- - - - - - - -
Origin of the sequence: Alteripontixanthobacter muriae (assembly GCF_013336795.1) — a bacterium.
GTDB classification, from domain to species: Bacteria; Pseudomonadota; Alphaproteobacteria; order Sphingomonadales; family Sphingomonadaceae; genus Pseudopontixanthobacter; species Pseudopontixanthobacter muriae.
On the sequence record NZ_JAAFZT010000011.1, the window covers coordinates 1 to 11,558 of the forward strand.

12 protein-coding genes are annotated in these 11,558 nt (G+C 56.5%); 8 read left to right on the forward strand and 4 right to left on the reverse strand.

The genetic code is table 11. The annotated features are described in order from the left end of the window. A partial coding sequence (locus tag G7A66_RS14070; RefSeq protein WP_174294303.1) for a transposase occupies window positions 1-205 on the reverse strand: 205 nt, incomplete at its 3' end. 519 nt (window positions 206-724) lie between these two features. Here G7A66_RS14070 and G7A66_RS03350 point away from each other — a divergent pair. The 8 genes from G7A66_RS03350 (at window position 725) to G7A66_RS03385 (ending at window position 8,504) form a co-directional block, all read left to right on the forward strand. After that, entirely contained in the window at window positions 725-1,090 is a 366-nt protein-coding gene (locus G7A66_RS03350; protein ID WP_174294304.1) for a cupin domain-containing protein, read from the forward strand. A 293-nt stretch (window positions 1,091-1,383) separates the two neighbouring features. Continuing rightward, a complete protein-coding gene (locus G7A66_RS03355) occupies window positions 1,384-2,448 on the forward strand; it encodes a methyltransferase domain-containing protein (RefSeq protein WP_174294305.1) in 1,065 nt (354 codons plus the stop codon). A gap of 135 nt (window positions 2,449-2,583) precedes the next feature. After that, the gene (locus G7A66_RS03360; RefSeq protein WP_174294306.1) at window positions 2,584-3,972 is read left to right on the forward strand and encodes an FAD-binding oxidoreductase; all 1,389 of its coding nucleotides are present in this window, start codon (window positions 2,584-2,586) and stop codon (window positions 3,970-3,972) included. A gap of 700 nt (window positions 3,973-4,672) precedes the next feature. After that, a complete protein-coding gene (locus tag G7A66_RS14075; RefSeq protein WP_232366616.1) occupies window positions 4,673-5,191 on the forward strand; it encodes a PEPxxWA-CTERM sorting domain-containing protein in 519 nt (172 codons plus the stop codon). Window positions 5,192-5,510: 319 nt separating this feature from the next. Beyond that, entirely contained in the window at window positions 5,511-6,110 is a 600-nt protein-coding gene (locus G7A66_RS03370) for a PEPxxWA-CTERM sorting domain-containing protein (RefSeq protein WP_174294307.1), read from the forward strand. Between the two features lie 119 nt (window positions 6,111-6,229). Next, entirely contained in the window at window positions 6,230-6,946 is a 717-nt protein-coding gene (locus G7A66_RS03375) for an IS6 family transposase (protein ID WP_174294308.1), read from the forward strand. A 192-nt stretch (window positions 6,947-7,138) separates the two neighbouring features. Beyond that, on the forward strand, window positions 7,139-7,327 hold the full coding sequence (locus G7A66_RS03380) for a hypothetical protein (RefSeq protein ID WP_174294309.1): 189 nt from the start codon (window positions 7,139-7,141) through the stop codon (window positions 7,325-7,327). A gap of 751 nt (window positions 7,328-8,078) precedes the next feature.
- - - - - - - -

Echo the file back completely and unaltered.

Origin of the sequence: Alteripontixanthobacter muriae (assembly GCF_013336795.1) — a bacterium.
GTDB classification, from domain to species: Bacteria; Pseudomonadota; Alphaproteobacteria; order Sphingomonadales; family Sphingomonadaceae; genus Pseudopontixanthobacter; species Pseudopontixanthobacter muriae.
On the sequence record NZ_JAAFZT010000011.1, the window covers coordinates 1 to 11,558 of the forward strand.

12 protein-coding genes are annotated in these 11,558 nt (G+C 56.5%); 8 read left to right on the forward strand and 4 right to left on the reverse strand.

The genetic code is table 11. The annotated features are described in order from the left end of the window. A partial coding sequence (locus tag G7A66_RS14070; RefSeq protein WP_174294303.1) for a transposase occupies window positions 1-205 on the reverse strand: 205 nt, incomplete at its 3' end. 519 nt (window positions 206-724) lie between these two features. Here G7A66_RS14070 and G7A66_RS03350 point away from each other — a divergent pair. The 8 genes from G7A66_RS03350 (at window position 725) to G7A66_RS03385 (ending at window position 8,504) form a co-directional block, all read left to right on the forward strand. After that, entirely contained in the window at window positions 725-1,090 is a 366-nt protein-coding gene (locus G7A66_RS03350; protein ID WP_174294304.1) for a cupin domain-containing protein, read from the forward strand. A 293-nt stretch (window positions 1,091-1,383) separates the two neighbouring features. Continuing rightward, a complete protein-coding gene (locus G7A66_RS03355) occupies window positions 1,384-2,448 on the forward strand; it encodes a methyltransferase domain-containing protein (RefSeq protein WP_174294305.1) in 1,065 nt (354 codons plus the stop codon). A gap of 135 nt (window positions 2,449-2,583) precedes the next feature. After that, the gene (locus G7A66_RS03360; RefSeq protein WP_174294306.1) at window positions 2,584-3,972 is read left to right on the forward strand and encodes an FAD-binding oxidoreductase; all 1,389 of its coding nucleotides are present in this window, start codon (window positions 2,584-2,586) and stop codon (window positions 3,970-3,972) included. A gap of 700 nt (window positions 3,973-4,672) precedes the next feature. After that, a complete protein-coding gene (locus tag G7A66_RS14075; RefSeq protein WP_232366616.1) occupies window positions 4,673-5,191 on the forward strand; it encodes a PEPxxWA-CTERM sorting domain-containing protein in 519 nt (172 codons plus the stop codon). Window positions 5,192-5,510: 319 nt separating this feature from the next. Beyond that, entirely contained in the window at window positions 5,511-6,110 is a 600-nt protein-coding gene (locus G7A66_RS03370) for a PEPxxWA-CTERM sorting domain-containing protein (RefSeq protein WP_174294307.1), read from the forward strand. Between the two features lie 119 nt (window positions 6,111-6,229). Next, entirely contained in the window at window positions 6,230-6,946 is a 717-nt protein-coding gene (locus G7A66_RS03375) for an IS6 family transposase (protein ID WP_174294308.1), read from the forward strand. A 192-nt stretch (window positions 6,947-7,138) separates the two neighbouring features. Beyond that, on the forward strand, window positions 7,139-7,327 hold the full coding sequence (locus G7A66_RS03380) for a hypothetical protein (RefSeq protein ID WP_174294309.1): 189 nt from the start codon (window positions 7,139-7,141) through the stop codon (window positions 7,325-7,327). A gap of 751 nt (window positions 7,328-8,078) precedes the next feature.